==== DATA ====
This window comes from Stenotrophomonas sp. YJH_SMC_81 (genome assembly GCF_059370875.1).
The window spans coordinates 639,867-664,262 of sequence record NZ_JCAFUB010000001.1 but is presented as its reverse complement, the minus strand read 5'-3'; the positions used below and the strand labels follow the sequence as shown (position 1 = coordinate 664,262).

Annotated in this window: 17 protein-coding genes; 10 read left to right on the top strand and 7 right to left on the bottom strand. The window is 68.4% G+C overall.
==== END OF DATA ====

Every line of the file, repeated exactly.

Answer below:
This window comes from Stenotrophomonas sp. YJH_SMC_81 (genome assembly GCF_059370875.1).
The window spans coordinates 639,867-664,262 of sequence record NZ_JCAFUB010000001.1 but is presented as its reverse complement, the minus strand read 5'-3'; the positions used below and the strand labels follow the sequence as shown (position 1 = coordinate 664,262).

Annotated in this window: 17 protein-coding genes; 10 read left to right on the top strand and 7 right to left on the bottom strand. The window is 68.4% G+C overall.